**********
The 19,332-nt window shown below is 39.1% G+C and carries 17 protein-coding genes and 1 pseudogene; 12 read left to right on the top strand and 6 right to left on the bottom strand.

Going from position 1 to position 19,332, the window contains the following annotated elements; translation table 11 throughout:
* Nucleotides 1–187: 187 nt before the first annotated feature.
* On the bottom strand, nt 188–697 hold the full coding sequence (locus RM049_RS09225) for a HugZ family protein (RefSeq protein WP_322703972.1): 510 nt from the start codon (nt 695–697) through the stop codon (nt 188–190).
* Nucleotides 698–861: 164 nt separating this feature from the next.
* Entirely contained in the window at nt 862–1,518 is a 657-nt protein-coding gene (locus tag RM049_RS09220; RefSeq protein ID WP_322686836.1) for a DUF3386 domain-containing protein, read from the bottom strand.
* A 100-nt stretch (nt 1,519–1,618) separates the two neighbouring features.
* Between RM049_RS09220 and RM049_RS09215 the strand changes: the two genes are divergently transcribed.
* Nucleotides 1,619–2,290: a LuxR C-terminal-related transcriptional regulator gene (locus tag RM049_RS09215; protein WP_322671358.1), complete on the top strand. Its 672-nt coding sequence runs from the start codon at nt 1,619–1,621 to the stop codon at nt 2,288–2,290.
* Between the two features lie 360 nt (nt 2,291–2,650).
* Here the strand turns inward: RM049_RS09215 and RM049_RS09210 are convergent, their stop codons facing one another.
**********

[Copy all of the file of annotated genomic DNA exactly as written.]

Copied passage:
The 19,332-nt window shown below is 39.1% G+C and carries 17 protein-coding genes and 1 pseudogene; 12 read left to right on the top strand and 6 right to left on the bottom strand.

Going from position 1 to position 19,332, the window contains the following annotated elements; translation table 11 throughout:
* Nucleotides 1–187: 187 nt before the first annotated feature.
* On the bottom strand, nt 188–697 hold the full coding sequence (locus RM049_RS09225) for a HugZ family protein (RefSeq protein WP_322703972.1): 510 nt from the start codon (nt 695–697) through the stop codon (nt 188–190).
* Nucleotides 698–861: 164 nt separating this feature from the next.
* Entirely contained in the window at nt 862–1,518 is a 657-nt protein-coding gene (locus tag RM049_RS09220; RefSeq protein ID WP_322686836.1) for a DUF3386 domain-containing protein, read from the bottom strand.
* A 100-nt stretch (nt 1,519–1,618) separates the two neighbouring features.
* Between RM049_RS09220 and RM049_RS09215 the strand changes: the two genes are divergently transcribed.
* Nucleotides 1,619–2,290: a LuxR C-terminal-related transcriptional regulator gene (locus tag RM049_RS09215; protein WP_322671358.1), complete on the top strand. Its 672-nt coding sequence runs from the start codon at nt 1,619–1,621 to the stop codon at nt 2,288–2,290.
* Between the two features lie 360 nt (nt 2,291–2,650).
* Here the strand turns inward: RM049_RS09215 and RM049_RS09210 are convergent, their stop codons facing one another.